So yesterday was day 2 of my 7 challenges. For this challenge I chose to do Race. What motivated me to assess the topic of race was everything that is happening in various government universities around the country, as well as a comment which I saw on Facebook. The comment said something along the lines of: “Black people can’t be racist because they are only making up for what happened during apartheid. Only whites are racist.” This made me want to reply to this in a sarcastic manner, and so came my idea to put duct tape over my mouth, write “RACISM” on it and stop talking altogether for the entire day.

On News24 we see headlines such as: “Free State cops went after black students, left whites alone“, “#colourblind campaign takes off after racial tensions at Tuks” and many more. I am not a racist, and to hear and see these things offends me, as people often generalise about others. I don’t want to be seen as a racist, nor do I want to be categorized with those types of people.

The actual challenge was interesting, to say the least. My main concern was what would happen when I had to stop on my drive where there were a lot of taxis and black people around, since people often jump to conclusions about things before asking what it is about.  Luckily I got all green lights through that area.

Next came university. People were staring a lot and were probably wondering what it was about. A lot of people did ask but, of course, I couldn’t speak and so they started guessing, only to be guided by my hand gestures. Often people asked me questions even though they knew that I was not allowed to speak and there was no way of answering them unless I were able to speak. So once again those questions had to be ignored.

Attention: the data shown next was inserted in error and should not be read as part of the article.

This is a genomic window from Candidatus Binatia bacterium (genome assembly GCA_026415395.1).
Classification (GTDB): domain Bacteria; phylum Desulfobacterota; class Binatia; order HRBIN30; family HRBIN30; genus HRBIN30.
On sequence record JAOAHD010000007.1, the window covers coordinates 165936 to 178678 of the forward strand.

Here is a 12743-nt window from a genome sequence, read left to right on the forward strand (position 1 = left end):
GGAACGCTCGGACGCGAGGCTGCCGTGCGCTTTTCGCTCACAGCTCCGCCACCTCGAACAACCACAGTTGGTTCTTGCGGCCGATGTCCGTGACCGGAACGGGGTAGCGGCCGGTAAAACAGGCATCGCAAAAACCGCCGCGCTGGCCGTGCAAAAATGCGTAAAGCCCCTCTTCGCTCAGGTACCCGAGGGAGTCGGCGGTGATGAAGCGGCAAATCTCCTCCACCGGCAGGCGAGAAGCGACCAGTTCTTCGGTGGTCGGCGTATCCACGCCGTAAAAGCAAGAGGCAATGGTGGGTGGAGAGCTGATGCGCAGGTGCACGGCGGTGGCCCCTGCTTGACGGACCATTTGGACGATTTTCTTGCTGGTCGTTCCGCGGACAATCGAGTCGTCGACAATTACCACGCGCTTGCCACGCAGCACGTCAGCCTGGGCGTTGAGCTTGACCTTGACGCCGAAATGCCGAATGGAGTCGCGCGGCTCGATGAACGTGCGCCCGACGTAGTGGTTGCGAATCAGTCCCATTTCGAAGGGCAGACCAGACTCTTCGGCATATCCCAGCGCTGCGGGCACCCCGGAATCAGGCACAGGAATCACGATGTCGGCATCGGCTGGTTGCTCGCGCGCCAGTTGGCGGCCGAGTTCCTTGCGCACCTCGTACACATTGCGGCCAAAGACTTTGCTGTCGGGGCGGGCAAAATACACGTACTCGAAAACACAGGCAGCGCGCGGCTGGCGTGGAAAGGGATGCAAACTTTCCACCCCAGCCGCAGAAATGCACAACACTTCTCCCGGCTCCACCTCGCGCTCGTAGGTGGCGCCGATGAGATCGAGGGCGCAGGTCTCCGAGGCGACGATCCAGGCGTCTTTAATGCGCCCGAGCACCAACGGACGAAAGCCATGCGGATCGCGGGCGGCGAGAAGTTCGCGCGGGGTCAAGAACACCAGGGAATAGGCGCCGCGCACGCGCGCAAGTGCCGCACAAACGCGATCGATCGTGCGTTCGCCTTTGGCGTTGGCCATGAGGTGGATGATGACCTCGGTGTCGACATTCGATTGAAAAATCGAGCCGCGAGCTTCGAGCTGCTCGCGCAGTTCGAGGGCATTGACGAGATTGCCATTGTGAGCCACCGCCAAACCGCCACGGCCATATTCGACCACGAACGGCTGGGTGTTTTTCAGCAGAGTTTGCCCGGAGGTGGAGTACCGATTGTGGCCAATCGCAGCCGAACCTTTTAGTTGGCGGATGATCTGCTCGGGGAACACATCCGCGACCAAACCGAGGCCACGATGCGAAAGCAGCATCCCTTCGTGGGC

Something, which I found interesting, was the debate which were caused between others due to my statement. It started a debate, between two lecturers and a few students, and although I was the cause of the debate, I took no part in it for the obvious reasons. No talking not only effected my communication with others but also caused difficulty for me to interact in lectures. It felt as if I was lost, almost not to be seen by others, as I didn’t make a sound and their conversations formed around me.

My Copywriting Craft session was really quiet when I wasn’t the one talking, so it is obvious who causes the conversation most of the time in that tutorial.

Overall, the experience was fun, but I love to talk and so I would prefer to not do it again.

 

I took pictures throughout the day. Move your mouse over them to see a description and click on them to view them properly and read the longer descriptions.

Day 1: Vices